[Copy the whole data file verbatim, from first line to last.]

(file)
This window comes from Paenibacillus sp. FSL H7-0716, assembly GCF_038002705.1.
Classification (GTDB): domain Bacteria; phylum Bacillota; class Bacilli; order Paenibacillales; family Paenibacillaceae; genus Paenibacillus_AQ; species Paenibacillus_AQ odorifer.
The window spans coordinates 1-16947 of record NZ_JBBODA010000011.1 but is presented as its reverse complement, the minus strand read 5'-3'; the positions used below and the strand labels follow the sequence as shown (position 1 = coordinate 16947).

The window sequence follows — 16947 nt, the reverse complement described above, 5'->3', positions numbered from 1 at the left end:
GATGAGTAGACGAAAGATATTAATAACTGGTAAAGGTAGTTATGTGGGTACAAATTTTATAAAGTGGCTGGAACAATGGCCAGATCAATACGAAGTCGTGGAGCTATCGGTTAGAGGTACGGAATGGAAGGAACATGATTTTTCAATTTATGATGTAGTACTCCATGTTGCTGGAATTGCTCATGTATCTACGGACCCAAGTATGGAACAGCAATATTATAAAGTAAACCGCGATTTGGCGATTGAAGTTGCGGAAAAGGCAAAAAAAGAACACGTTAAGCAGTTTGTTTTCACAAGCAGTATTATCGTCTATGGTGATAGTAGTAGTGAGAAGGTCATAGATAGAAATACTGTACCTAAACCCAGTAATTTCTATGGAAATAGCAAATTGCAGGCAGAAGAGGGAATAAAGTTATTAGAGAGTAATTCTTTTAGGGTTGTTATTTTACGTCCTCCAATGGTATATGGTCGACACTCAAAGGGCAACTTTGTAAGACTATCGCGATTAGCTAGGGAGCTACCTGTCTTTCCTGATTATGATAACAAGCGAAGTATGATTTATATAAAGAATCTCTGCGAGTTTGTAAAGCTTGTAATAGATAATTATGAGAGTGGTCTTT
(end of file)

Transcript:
This window comes from Paenibacillus sp. FSL H7-0716, assembly GCF_038002705.1.
Classification (GTDB): domain Bacteria; phylum Bacillota; class Bacilli; order Paenibacillales; family Paenibacillaceae; genus Paenibacillus_AQ; species Paenibacillus_AQ odorifer.
The window spans coordinates 1-16947 of record NZ_JBBODA010000011.1 but is presented as its reverse complement, the minus strand read 5'-3'; the positions used below and the strand labels follow the sequence as shown (position 1 = coordinate 16947).

The window sequence follows — 16947 nt, the reverse complement described above, 5'->3', positions numbered from 1 at the left end:
GATGAGTAGACGAAAGATATTAATAACTGGTAAAGGTAGTTATGTGGGTACAAATTTTATAAAGTGGCTGGAACAATGGCCAGATCAATACGAAGTCGTGGAGCTATCGGTTAGAGGTACGGAATGGAAGGAACATGATTTTTCAATTTATGATGTAGTACTCCATGTTGCTGGAATTGCTCATGTATCTACGGACCCAAGTATGGAACAGCAATATTATAAAGTAAACCGCGATTTGGCGATTGAAGTTGCGGAAAAGGCAAAAAAAGAACACGTTAAGCAGTTTGTTTTCACAAGCAGTATTATCGTCTATGGTGATAGTAGTAGTGAGAAGGTCATAGATAGAAATACTGTACCTAAACCCAGTAATTTCTATGGAAATAGCAAATTGCAGGCAGAAGAGGGAATAAAGTTATTAGAGAGTAATTCTTTTAGGGTTGTTATTTTACGTCCTCCAATGGTATATGGTCGACACTCAAAGGGCAACTTTGTAAGACTATCGCGATTAGCTAGGGAGCTACCTGTCTTTCCTGATTATGATAACAAGCGAAGTATGATTTATATAAAGAATCTCTGCGAGTTTGTAAAGCTTGTAATAGATAATTATGAGAGTGGTCTTT